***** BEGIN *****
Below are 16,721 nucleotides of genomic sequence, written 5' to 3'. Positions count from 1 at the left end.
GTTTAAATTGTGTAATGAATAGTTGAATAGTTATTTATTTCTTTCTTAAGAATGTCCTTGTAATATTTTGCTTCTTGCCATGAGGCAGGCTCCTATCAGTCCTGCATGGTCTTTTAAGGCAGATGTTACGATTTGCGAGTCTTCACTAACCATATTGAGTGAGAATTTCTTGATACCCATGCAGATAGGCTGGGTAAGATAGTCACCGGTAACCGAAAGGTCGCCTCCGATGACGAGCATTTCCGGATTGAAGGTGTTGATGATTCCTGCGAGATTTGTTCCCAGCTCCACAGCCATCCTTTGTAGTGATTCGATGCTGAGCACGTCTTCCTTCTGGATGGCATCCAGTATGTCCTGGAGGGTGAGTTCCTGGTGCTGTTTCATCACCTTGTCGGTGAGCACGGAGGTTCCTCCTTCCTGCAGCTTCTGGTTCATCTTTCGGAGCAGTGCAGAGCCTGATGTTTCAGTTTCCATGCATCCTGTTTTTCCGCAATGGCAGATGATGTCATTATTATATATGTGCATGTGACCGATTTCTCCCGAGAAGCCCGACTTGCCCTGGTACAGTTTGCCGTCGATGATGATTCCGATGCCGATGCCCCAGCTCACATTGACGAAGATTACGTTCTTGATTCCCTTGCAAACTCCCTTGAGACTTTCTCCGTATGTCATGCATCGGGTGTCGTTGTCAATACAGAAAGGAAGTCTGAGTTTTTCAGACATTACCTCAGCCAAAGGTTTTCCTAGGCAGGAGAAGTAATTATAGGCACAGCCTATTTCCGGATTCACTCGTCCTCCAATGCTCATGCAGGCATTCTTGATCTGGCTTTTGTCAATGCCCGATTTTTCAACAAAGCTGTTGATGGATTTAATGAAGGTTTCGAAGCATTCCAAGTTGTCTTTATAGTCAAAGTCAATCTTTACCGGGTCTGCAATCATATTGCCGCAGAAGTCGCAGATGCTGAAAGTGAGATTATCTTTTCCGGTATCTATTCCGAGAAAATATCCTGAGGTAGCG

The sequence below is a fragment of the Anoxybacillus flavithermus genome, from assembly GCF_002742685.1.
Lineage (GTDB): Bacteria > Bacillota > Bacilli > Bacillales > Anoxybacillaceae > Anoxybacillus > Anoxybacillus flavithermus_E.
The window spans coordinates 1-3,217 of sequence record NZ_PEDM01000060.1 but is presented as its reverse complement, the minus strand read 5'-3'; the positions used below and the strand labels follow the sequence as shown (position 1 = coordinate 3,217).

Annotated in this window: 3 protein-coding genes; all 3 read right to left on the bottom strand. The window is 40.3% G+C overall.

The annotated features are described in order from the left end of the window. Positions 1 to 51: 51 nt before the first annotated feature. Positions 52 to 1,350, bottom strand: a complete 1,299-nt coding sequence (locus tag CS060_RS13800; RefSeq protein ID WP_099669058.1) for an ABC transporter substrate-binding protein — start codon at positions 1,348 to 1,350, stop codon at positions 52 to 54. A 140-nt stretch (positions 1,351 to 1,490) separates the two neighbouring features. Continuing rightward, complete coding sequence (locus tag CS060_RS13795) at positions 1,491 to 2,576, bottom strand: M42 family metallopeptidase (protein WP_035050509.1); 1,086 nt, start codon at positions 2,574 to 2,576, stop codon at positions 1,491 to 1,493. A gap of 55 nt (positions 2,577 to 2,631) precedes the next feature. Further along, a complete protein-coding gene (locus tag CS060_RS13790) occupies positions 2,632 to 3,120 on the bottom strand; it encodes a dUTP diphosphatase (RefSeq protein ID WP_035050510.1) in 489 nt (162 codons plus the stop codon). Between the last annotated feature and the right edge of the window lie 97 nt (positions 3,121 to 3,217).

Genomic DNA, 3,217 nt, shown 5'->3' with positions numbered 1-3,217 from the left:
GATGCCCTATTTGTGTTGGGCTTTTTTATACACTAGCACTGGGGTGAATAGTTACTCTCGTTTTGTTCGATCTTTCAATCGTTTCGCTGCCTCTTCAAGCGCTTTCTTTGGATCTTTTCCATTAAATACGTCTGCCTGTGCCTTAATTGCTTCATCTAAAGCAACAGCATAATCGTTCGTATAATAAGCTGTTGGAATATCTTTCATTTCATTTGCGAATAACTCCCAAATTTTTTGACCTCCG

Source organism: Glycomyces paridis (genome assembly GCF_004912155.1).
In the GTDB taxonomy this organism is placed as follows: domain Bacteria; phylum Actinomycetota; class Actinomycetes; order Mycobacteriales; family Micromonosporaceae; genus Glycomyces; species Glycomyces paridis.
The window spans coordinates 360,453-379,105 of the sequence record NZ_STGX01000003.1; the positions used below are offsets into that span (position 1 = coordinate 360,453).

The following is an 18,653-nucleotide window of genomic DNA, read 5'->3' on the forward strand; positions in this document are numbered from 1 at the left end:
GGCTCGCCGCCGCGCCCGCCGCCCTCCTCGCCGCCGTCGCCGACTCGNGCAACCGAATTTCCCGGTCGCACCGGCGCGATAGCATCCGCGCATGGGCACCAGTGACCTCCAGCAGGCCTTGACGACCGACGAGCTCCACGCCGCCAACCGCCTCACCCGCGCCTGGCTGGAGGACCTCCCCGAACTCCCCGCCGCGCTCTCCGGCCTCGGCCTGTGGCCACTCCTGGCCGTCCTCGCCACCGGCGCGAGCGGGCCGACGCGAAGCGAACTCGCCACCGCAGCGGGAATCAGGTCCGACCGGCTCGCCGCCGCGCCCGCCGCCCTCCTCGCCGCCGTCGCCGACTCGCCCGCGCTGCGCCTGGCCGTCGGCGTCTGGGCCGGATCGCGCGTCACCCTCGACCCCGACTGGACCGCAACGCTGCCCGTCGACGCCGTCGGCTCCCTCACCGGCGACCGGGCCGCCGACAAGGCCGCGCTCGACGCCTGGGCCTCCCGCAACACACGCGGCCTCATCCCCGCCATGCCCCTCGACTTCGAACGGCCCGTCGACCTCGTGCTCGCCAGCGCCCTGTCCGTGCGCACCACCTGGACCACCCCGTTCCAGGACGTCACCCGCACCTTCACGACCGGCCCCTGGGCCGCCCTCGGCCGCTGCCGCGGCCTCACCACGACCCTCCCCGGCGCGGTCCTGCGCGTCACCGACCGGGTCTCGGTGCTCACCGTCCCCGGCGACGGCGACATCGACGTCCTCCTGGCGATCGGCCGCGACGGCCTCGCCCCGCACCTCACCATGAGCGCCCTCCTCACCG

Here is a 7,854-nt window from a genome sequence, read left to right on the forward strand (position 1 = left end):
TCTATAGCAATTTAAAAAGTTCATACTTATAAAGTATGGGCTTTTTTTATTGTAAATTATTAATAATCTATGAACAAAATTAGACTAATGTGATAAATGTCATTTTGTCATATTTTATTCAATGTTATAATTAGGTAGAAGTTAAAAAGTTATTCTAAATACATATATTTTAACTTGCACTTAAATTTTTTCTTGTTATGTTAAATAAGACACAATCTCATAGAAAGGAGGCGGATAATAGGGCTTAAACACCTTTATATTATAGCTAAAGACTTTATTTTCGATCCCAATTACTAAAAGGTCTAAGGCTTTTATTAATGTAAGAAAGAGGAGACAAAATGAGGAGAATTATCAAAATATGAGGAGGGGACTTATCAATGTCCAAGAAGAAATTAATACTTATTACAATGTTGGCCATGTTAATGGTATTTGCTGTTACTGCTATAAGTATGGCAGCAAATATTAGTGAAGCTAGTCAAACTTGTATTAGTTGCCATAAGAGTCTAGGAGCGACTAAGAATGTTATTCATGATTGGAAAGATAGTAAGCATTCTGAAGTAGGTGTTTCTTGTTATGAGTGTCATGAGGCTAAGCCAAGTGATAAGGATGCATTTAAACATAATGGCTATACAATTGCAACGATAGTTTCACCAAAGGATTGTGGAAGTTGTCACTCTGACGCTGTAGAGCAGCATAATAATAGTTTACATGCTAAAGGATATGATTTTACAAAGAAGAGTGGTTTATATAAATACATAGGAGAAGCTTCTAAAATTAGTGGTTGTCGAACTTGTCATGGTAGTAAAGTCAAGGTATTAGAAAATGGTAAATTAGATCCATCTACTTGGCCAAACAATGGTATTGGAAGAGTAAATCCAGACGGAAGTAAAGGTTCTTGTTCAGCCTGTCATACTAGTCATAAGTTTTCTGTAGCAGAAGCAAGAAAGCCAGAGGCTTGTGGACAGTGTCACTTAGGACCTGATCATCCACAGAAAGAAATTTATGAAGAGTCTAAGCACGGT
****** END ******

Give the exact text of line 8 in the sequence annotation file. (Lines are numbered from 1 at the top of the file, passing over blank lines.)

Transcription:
Genomic DNA, 3,217 nt, shown 5'->3' with positions numbered 1-3,217 from the left: